- Beijing’s Best Sights
- Beijing’s Best Restaurants
- Beijing’s Best Nightlife
- Beijing’s Best Arts and Leisure
- Beijing’s Best Shops
- Beijing’s Best Hotels
- Best of the Great Wall
- Shanghai’s Best Sights
- Shanghai’s Best Restaurants
- Shanghai’s Best Nightlife
- Shanghai’s Best Arts and Leisure
- Shanghai’s Best Shops
- Shanghai’s Best Hotels
- Shanghai’s Best Excursions
Over the past 10 years, Shanghai has become a truly international city when it comes to dining. It’s no exaggeration to claim that every imaginable cuisine is represented here, from obscure regional hot pots eaten on plastic seats to gourmet molecular gastronomy overlooking the Bund.
Since migrants make up such a large percentage of Shanghai’s population, it’s no surprise that regional Chinese food is so prevalent. In recent years, regional food has expanded from home-style neighborhood restaurants to higher-end establishments; places like Sichuan Citizen cater to diners who have more money to spend, but still want authentic flavors.
The city’s swelling number of expatriates has inspired a boom in Western restaurants. The trend is led by a handful of overseas restaurateurs like Australians Craig Willis, executive chef of the Wagas café chain and manager of the eponymous Mr. Willis, and David Laris, among whose many projects is a popular wine bar, the Fat Olive. Other leading lights are Peruvian brothers Eduardo and Marco Vargas and Chinese-American Kelley Lee who runs the Boxing Cat Breweries.
The Bund has always been blessed with excellent restaurants, all benefiting from the highly marketable skyline view. These range from the relatively affordable to the downright exorbitant. The Old French Concession is also a top spot for dining, with countless restaurants and bistros nestled among the trees and villas.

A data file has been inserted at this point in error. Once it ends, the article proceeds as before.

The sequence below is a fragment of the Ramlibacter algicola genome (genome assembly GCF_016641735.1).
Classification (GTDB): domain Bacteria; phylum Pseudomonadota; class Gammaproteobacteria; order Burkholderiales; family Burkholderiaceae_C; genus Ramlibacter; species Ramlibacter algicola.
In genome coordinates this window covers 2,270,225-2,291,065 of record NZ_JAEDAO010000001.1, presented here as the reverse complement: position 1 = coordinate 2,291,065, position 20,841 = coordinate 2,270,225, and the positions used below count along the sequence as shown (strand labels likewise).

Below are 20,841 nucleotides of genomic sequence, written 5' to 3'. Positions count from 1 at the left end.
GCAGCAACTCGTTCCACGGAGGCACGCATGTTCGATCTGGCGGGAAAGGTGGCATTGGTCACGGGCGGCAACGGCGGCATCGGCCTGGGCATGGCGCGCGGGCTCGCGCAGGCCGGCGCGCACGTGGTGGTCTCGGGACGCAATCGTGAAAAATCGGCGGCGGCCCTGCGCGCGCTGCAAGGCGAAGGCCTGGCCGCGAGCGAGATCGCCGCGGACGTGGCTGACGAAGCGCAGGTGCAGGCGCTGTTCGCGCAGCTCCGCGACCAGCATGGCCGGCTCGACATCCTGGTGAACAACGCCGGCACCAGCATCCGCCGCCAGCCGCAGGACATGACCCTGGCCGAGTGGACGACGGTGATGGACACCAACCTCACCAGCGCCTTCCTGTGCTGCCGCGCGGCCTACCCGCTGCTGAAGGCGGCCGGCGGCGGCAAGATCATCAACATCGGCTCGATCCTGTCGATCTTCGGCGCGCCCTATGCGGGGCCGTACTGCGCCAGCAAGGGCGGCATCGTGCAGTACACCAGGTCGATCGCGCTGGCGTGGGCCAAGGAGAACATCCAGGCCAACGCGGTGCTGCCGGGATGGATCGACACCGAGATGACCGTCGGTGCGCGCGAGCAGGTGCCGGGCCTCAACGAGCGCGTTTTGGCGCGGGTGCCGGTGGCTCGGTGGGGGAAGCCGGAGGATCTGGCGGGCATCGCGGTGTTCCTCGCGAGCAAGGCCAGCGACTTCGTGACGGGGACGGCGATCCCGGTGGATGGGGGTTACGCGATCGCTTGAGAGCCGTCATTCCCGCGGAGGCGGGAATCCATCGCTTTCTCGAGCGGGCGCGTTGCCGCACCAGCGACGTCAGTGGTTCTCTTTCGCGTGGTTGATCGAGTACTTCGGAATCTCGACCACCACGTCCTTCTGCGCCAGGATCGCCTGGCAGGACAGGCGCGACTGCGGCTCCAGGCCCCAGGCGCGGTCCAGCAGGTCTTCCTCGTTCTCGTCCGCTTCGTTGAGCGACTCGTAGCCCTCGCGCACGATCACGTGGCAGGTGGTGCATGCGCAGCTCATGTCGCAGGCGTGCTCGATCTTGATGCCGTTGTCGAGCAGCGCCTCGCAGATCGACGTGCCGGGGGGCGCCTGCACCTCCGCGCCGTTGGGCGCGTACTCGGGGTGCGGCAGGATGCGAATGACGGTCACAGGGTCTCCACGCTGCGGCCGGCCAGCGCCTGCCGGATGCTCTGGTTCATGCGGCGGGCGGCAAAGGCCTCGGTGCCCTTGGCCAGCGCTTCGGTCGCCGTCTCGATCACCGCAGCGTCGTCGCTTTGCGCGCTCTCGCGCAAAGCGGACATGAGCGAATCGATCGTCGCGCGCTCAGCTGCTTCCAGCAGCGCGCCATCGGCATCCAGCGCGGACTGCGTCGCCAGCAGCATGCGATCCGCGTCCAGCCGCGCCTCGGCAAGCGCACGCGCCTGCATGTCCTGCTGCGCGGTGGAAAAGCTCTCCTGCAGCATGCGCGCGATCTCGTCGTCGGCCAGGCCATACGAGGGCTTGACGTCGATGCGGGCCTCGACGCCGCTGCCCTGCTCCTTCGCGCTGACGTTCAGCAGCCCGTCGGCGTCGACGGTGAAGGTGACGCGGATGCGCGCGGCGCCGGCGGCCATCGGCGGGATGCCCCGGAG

The Sinan Mansions complex is a series of converted colonial-era houses containing popular, mid-range restaurants and bars. Heading away from the main tourist areas, you’re more likely to find one-off, hole-in-the-wall restaurants and snack vendors. There are plenty of Western fast food chains, too. One thing’s for sure: In Shanghai, you won’t go hungry.
- Best Views While You Eat: M on the Bund
- Best Local Flavor: Yang’s Fried Dumplings
- Most Healthy: Wagas
- Spiciest Food: Hunan Xiangcun Fengwei
- Best Regional Chinese Food: Sichuan Citizen
- Best Beer Selection: Southern Barbarian
- Most Bohemian: The Cottage
- Best for People-Watching: Cantina Agave
- Best-Known Celebrity Chef: Table No. 1
© Susie Gordon from Moon Beijing & Shanghai, 2nd Edition